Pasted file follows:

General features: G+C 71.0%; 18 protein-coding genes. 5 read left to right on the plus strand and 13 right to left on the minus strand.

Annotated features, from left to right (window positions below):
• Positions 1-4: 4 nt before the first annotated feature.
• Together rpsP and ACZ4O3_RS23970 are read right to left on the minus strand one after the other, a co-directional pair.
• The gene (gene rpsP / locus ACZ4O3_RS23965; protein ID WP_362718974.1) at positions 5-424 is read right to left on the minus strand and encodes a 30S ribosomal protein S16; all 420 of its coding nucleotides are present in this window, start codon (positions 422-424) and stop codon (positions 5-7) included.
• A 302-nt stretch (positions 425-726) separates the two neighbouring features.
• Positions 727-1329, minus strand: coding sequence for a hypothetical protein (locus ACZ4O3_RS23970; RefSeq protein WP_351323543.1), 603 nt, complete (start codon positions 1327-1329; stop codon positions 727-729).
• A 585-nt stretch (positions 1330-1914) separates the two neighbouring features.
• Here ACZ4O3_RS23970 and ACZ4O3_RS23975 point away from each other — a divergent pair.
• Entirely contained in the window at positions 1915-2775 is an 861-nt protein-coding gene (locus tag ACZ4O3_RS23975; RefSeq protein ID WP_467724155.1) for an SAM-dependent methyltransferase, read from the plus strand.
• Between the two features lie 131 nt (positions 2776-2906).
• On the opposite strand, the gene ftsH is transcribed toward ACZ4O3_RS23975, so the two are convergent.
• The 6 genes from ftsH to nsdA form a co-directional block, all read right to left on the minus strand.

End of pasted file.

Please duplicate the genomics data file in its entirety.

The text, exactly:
General features: G+C 71.0%; 18 protein-coding genes. 5 read left to right on the plus strand and 13 right to left on the minus strand.

Annotated features, from left to right (window positions below):
• Positions 1-4: 4 nt before the first annotated feature.
• Together rpsP and ACZ4O3_RS23970 are read right to left on the minus strand one after the other, a co-directional pair.
• The gene (gene rpsP / locus ACZ4O3_RS23965; protein ID WP_362718974.1) at positions 5-424 is read right to left on the minus strand and encodes a 30S ribosomal protein S16; all 420 of its coding nucleotides are present in this window, start codon (positions 422-424) and stop codon (positions 5-7) included.
• A 302-nt stretch (positions 425-726) separates the two neighbouring features.
• Positions 727-1329, minus strand: coding sequence for a hypothetical protein (locus ACZ4O3_RS23970; RefSeq protein WP_351323543.1), 603 nt, complete (start codon positions 1327-1329; stop codon positions 727-729).
• A 585-nt stretch (positions 1330-1914) separates the two neighbouring features.
• Here ACZ4O3_RS23970 and ACZ4O3_RS23975 point away from each other — a divergent pair.
• Entirely contained in the window at positions 1915-2775 is an 861-nt protein-coding gene (locus tag ACZ4O3_RS23975; RefSeq protein ID WP_467724155.1) for an SAM-dependent methyltransferase, read from the plus strand.
• Between the two features lie 131 nt (positions 2776-2906).
• On the opposite strand, the gene ftsH is transcribed toward ACZ4O3_RS23975, so the two are convergent.
• The 6 genes from ftsH to nsdA form a co-directional block, all read right to left on the minus strand.